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Good morning, Netizens…
It depends upon where you hear it, but Police Chief Anne Kirkpatrick may be leaving our fair city after all.
The continuation of this story began yesterday when Sacramento, Calif. Police Chief Rick Braziel, one of the three finalists for the position of the Police Chief of Seattle bowed out of the race for the position, citing that he wanted to remain in California. According to KXLY TV-4, citing a report by KCPQ-TV in Seattle, Chief Kirkpatrick sent an e-mail to Seattle Mayor Mike McGinn asking to be reconsidered for job in Seattle.
Although the City of Seattle confirmed they had received an e-mail message from Kirkpatrick, they would not comment further, citing this was a personnel matter. Kirkpatrick’s spokesperson, Police Officer Jennifer DeRuwe, provided a tersely-written, one-sentence statement that read, “Chief Kirkpatrick is committed to her role as Chief of Police for Spokane; her status has not changed.”
McGinn, however, did conclude his statement Wednesday on Braziel’s withdrawal from consideration by saying that “the Police Chief Search Committee did an excellent job and we have two strong candidates for consideration.” Those two candidates are Ron Davis, Chief of Police for East Palo Alto, California and the Seattle Police Department’s interim chief, Jon Diaz.
Does Chief Kirkpatrick really want to move to Seattle? She owns a house there, and is familiar with that jurisdiction, having already served as Police Chief of Federal Way. More to the issue, given the contentious relationship between Chief Kirkpatrick and other high-ranking officers and the Police Guild, does the City of Spokane want her to remain here as Chief of Police?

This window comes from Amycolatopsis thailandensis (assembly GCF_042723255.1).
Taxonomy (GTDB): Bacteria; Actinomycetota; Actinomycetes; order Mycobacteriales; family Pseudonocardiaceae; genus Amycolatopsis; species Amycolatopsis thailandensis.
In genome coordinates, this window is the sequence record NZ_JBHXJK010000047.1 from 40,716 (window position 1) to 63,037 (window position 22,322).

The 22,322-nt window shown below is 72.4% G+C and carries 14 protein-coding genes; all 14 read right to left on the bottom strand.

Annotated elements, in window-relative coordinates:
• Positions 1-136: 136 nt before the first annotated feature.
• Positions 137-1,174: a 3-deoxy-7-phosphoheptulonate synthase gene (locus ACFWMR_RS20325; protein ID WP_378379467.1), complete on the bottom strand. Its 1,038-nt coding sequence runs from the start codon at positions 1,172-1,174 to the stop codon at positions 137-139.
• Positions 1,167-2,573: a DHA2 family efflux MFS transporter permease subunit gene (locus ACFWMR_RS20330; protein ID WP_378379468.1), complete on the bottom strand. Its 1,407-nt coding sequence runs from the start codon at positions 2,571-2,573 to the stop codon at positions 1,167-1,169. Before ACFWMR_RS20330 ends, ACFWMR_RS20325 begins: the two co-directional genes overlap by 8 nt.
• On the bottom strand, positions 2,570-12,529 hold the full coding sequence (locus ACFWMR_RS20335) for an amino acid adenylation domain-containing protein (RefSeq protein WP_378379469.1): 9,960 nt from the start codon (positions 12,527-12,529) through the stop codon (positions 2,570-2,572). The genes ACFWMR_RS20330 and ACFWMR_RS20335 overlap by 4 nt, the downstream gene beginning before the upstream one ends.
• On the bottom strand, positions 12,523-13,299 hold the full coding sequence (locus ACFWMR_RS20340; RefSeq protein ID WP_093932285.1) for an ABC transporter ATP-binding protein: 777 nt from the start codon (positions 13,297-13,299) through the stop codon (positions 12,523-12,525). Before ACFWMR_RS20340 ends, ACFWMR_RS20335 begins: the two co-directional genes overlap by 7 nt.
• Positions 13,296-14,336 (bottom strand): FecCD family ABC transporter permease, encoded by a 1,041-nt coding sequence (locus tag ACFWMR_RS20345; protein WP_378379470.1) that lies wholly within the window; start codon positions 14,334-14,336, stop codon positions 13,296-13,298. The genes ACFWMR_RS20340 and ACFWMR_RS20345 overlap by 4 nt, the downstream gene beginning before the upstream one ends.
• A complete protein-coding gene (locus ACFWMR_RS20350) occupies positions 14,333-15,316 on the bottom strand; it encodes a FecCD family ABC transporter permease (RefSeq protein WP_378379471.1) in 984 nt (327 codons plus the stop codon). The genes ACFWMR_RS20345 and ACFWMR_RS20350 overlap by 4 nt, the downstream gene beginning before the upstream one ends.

OLYMPIA — Spokane Police Chief Anne Kirkpatrick was among law enforcement brass who told said they should be allowed to fire an officer who lies without fear of being overruled by an arbitrator.
Kirkpatrick joined sheriffs from King and Chelan counties who supported SB 6590, which was drafted to clarify a problem with state law raised in by a recent state Supreme Court ruling. The ruling overturned the firing of an officer for lying, saying the there was no explicit state policy that requires an officer to be truthful, so firing him was arbitrary.
An officer would have to be lying about a “material fact” in a case, Kirkpatrick said. An arbitrator should be able to rule on whether the department meets all the standards set down in the disciplinary process, she added; but if that’s done, the decision to fire or not fire shouldn’t be overturned by the arbitrator.
“I am the one who makes policy in my department on truthfulness,” Kirkpatrick said. When she first arrived in Spokane, Kirkpatrick said one of her rules was “you lie, you die.”
Representatives of police, deputies and state troopers said they don’t disagree with the position that officers must tell the truth. But they said rules for arbitration are covered by union contracts and should be negotiated at the bargaining table, not unilaterally changed by legislation.
Sheriffs are held to the same standards by voters, and appointed department heads like Kirkpatrick are answerable to their mayors or councils and could be investigated for lying by an outside agency.
As the panel of law enforcement officials left the witness table, Senate Judiciary Chairman Adam Kline, D-Seattle, stopped Kirpatrick to ask: “What part of the South are you from?”
Memphis, she replied.